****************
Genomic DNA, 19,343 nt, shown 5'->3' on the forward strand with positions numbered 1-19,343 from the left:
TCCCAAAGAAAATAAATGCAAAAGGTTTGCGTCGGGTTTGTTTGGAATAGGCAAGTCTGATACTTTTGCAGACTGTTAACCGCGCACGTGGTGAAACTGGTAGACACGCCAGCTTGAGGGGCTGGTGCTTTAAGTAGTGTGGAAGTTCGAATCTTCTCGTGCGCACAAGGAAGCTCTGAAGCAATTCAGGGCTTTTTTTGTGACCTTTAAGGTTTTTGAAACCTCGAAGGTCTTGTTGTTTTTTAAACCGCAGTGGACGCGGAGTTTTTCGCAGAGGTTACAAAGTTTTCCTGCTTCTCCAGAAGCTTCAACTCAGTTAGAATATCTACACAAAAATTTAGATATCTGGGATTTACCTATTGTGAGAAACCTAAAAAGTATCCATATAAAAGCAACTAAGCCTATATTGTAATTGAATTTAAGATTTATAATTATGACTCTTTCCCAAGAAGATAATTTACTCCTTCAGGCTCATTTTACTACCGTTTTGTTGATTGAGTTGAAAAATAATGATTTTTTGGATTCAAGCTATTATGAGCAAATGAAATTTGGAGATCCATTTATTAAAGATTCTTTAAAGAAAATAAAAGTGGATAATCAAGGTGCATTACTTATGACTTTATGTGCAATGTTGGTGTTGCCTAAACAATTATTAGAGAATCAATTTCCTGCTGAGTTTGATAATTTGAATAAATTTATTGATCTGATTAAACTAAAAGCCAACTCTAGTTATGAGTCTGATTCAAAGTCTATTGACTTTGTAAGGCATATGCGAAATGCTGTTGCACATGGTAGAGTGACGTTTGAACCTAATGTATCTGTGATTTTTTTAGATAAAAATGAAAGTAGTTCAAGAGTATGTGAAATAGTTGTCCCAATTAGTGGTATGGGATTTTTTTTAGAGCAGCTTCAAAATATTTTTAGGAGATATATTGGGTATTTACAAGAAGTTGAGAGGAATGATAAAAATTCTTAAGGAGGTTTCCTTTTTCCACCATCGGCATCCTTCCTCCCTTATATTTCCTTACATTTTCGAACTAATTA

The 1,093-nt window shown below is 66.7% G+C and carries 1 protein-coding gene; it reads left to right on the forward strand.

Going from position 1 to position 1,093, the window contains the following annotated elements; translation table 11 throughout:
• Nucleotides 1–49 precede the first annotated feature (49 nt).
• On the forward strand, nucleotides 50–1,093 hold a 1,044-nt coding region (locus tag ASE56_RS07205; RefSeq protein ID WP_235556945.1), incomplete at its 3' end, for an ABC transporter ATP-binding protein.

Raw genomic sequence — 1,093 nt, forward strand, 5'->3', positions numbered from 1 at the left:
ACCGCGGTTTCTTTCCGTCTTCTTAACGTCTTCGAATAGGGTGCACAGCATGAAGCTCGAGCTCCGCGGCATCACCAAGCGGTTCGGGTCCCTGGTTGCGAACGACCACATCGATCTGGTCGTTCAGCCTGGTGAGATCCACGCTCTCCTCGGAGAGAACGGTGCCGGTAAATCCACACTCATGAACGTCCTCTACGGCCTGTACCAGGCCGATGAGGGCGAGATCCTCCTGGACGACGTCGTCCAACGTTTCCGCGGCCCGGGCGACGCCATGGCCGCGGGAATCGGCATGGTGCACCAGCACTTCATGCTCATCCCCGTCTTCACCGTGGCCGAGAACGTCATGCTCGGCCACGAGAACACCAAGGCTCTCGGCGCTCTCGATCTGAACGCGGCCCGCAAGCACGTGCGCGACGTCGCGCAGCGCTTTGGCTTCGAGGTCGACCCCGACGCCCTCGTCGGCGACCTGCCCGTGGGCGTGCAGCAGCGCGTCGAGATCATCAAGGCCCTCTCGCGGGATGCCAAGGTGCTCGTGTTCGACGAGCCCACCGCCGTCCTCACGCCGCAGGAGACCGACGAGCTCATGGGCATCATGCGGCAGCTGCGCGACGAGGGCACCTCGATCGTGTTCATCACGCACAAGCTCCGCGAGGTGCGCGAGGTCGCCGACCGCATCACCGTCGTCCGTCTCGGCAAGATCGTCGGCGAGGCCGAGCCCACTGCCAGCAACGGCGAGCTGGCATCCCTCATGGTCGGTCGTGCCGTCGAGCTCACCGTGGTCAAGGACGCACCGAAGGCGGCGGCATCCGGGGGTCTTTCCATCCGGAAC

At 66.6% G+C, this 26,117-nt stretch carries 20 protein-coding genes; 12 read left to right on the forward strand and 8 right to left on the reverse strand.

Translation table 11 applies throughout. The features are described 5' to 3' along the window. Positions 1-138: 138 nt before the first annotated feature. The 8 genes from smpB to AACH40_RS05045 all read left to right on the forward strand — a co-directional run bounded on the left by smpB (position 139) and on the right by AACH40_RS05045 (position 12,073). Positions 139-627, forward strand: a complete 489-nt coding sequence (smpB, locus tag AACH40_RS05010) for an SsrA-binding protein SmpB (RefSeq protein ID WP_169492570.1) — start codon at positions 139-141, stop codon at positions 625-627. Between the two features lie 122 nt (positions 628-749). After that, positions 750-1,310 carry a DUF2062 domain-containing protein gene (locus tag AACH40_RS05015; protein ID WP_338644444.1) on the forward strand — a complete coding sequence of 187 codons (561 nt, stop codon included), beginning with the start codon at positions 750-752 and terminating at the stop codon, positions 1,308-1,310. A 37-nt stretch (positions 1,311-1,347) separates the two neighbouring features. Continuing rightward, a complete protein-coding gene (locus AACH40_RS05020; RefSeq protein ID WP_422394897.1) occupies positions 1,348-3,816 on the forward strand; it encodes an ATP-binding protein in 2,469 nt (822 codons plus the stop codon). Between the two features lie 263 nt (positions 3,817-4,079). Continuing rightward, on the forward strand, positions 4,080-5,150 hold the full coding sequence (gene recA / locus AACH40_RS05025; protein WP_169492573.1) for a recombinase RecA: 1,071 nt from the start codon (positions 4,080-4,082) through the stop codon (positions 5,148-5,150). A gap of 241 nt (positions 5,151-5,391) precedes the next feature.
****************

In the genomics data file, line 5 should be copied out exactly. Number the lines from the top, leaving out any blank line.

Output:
• Nucleotides 1–49 precede the first annotated feature (49 nt).